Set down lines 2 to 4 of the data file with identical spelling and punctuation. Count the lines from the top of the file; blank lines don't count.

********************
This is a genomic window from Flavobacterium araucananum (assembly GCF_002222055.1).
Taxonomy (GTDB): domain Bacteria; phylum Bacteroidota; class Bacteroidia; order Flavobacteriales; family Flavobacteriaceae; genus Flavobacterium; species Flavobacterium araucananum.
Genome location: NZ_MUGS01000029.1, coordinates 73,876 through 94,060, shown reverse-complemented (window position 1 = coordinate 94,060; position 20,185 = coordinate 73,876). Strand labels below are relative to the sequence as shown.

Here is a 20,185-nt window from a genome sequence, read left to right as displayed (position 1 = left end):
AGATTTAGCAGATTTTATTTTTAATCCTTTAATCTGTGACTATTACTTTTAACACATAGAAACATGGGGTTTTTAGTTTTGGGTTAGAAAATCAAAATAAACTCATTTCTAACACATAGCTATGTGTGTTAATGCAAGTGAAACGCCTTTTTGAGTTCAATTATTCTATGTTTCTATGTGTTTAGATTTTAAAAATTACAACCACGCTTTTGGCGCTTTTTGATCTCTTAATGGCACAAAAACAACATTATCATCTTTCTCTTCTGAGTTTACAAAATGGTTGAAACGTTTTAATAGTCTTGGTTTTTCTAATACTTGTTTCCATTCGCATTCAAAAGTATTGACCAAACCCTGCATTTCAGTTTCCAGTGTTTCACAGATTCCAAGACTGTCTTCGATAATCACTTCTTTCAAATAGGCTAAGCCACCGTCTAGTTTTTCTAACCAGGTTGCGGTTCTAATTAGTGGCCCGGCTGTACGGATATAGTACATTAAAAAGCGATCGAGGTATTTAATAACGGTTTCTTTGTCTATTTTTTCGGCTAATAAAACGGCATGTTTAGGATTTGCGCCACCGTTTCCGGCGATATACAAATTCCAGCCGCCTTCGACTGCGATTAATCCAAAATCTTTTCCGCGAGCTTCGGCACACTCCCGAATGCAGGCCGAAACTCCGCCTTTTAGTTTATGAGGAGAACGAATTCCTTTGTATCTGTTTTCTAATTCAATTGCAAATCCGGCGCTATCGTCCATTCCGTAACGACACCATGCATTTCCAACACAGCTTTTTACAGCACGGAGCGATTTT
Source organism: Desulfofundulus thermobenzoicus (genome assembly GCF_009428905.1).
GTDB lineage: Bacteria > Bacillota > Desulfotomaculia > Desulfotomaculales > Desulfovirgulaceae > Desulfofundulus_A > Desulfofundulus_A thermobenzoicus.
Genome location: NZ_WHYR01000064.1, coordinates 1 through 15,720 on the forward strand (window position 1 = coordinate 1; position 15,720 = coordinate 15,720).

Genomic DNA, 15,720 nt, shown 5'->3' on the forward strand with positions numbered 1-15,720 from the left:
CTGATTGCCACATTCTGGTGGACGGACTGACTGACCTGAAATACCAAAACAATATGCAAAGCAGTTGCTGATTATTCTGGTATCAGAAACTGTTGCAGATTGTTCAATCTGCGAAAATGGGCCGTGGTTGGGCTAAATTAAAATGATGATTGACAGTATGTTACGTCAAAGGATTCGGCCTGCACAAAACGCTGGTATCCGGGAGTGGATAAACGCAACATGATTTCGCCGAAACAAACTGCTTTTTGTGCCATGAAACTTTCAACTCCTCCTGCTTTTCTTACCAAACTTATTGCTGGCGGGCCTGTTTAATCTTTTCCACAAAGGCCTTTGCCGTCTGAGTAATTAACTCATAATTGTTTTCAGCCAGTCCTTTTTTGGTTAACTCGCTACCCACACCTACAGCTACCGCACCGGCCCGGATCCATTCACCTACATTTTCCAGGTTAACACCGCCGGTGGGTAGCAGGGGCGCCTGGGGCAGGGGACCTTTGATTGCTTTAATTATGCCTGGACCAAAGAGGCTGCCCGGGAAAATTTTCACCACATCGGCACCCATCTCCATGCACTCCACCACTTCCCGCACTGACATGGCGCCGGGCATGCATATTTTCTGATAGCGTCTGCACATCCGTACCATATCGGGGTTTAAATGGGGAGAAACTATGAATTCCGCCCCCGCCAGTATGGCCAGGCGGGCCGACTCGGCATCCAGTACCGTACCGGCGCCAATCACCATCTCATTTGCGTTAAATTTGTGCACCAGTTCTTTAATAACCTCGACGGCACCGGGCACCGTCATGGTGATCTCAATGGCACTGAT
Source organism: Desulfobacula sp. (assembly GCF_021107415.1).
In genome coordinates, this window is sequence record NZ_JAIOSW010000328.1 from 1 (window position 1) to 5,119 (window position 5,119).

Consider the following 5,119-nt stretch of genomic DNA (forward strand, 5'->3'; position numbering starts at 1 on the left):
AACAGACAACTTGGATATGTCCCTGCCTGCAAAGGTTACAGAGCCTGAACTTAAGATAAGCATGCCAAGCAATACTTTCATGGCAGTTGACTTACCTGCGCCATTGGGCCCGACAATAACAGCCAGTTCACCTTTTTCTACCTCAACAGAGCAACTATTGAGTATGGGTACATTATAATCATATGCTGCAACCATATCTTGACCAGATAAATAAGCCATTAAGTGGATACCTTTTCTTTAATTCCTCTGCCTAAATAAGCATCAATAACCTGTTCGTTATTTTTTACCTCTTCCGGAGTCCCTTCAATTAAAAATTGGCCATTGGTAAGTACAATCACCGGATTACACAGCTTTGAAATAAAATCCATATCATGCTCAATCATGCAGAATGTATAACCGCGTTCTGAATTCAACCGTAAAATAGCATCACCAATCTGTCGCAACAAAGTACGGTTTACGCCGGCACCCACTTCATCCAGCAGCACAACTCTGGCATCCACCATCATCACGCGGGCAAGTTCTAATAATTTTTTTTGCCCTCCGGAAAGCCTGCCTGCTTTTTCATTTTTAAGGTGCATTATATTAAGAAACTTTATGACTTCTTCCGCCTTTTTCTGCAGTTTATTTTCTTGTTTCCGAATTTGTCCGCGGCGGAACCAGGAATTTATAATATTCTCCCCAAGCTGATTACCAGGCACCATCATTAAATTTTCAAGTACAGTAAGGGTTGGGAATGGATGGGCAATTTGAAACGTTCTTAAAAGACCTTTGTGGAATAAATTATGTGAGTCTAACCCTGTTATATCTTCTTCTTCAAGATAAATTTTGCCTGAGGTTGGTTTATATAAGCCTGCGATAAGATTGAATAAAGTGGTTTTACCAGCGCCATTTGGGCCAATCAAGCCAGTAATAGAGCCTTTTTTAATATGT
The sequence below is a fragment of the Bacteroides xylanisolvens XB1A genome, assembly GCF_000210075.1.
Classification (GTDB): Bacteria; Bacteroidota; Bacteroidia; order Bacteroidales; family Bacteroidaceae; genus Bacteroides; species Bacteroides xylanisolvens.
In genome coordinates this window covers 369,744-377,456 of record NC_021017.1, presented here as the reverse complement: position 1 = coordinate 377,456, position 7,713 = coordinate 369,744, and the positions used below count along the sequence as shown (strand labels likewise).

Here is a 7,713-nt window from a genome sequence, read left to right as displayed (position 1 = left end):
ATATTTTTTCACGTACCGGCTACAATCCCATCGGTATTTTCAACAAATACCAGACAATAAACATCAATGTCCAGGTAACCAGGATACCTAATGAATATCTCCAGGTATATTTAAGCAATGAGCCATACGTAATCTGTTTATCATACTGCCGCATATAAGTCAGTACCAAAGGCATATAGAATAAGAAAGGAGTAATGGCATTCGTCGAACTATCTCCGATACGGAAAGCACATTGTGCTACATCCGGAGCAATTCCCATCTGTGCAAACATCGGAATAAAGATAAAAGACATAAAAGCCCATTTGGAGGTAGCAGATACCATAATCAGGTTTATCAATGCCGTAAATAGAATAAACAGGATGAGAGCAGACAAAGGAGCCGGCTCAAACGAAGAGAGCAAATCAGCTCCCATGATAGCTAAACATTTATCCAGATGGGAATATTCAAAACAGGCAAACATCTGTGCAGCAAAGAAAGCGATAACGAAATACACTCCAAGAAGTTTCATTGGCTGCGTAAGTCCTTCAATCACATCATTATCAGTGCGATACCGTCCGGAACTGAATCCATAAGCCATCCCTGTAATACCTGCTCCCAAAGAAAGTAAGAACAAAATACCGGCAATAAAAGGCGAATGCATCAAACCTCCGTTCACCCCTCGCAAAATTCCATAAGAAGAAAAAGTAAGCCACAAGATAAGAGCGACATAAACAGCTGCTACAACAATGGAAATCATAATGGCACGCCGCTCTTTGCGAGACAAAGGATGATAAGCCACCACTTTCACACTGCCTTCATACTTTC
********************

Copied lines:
Taxonomy (GTDB): domain Bacteria; phylum Bacteroidota; class Bacteroidia; order Flavobacteriales; family Flavobacteriaceae; genus Flavobacterium; species Flavobacterium araucananum.
Genome location: NZ_MUGS01000029.1, coordinates 73,876 through 94,060, shown reverse-complemented (window position 1 = coordinate 94,060; position 20,185 = coordinate 73,876). Strand labels below are relative to the sequence as shown.

Here is a 20,185-nt window from a genome sequence, read left to right as displayed (position 1 = left end):